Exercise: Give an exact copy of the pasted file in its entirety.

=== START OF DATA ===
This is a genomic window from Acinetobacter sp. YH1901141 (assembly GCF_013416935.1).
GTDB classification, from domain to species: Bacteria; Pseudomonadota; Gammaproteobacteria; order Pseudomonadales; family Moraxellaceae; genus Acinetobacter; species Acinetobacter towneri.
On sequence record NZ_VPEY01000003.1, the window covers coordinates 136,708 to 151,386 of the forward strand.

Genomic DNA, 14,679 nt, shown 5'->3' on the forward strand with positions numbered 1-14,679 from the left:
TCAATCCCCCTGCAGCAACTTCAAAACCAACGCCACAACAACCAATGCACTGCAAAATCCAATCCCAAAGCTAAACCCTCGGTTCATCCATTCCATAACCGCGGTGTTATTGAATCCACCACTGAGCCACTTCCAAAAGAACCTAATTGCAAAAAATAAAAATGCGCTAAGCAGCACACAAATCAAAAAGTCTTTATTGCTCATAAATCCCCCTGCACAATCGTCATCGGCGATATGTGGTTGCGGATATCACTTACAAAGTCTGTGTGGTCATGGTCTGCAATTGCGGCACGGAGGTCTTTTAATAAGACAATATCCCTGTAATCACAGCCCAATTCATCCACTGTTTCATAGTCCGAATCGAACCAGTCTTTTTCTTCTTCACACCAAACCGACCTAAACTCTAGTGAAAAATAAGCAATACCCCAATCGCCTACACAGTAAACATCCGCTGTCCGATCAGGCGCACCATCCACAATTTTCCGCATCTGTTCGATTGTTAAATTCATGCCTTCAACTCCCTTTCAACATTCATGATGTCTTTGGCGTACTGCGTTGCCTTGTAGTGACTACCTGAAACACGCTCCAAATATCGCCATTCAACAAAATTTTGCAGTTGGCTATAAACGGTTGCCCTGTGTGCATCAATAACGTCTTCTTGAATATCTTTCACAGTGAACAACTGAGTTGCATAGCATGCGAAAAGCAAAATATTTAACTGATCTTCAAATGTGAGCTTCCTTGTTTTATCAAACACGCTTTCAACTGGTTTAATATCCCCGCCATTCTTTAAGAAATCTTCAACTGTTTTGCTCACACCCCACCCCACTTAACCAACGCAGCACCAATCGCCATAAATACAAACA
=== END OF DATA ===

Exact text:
This is a genomic window from Acinetobacter sp. YH1901141 (assembly GCF_013416935.1).
GTDB classification, from domain to species: Bacteria; Pseudomonadota; Gammaproteobacteria; order Pseudomonadales; family Moraxellaceae; genus Acinetobacter; species Acinetobacter towneri.
On sequence record NZ_VPEY01000003.1, the window covers coordinates 136,708 to 151,386 of the forward strand.

Genomic DNA, 14,679 nt, shown 5'->3' on the forward strand with positions numbered 1-14,679 from the left:
TCAATCCCCCTGCAGCAACTTCAAAACCAACGCCACAACAACCAATGCACTGCAAAATCCAATCCCAAAGCTAAACCCTCGGTTCATCCATTCCATAACCGCGGTGTTATTGAATCCACCACTGAGCCACTTCCAAAAGAACCTAATTGCAAAAAATAAAAATGCGCTAAGCAGCACACAAATCAAAAAGTCTTTATTGCTCATAAATCCCCCTGCACAATCGTCATCGGCGATATGTGGTTGCGGATATCACTTACAAAGTCTGTGTGGTCATGGTCTGCAATTGCGGCACGGAGGTCTTTTAATAAGACAATATCCCTGTAATCACAGCCCAATTCATCCACTGTTTCATAGTCCGAATCGAACCAGTCTTTTTCTTCTTCACACCAAACCGACCTAAACTCTAGTGAAAAATAAGCAATACCCCAATCGCCTACACAGTAAACATCCGCTGTCCGATCAGGCGCACCATCCACAATTTTCCGCATCTGTTCGATTGTTAAATTCATGCCTTCAACTCCCTTTCAACATTCATGATGTCTTTGGCGTACTGCGTTGCCTTGTAGTGACTACCTGAAACACGCTCCAAATATCGCCATTCAACAAAATTTTGCAGTTGGCTATAAACGGTTGCCCTGTGTGCATCAATAACGTCTTCTTGAATATCTTTCACAGTGAACAACTGAGTTGCATAGCATGCGAAAAGCAAAATATTTAACTGATCTTCAAATGTGAGCTTCCTTGTTTTATCAAACACGCTTTCAACTGGTTTAATATCCCCGCCATTCTTTAAGAAATCTTCAACTGTTTTGCTCACACCCCACCCCACTTAACCAACGCAGCACCAATCGCCATAAATACAAACA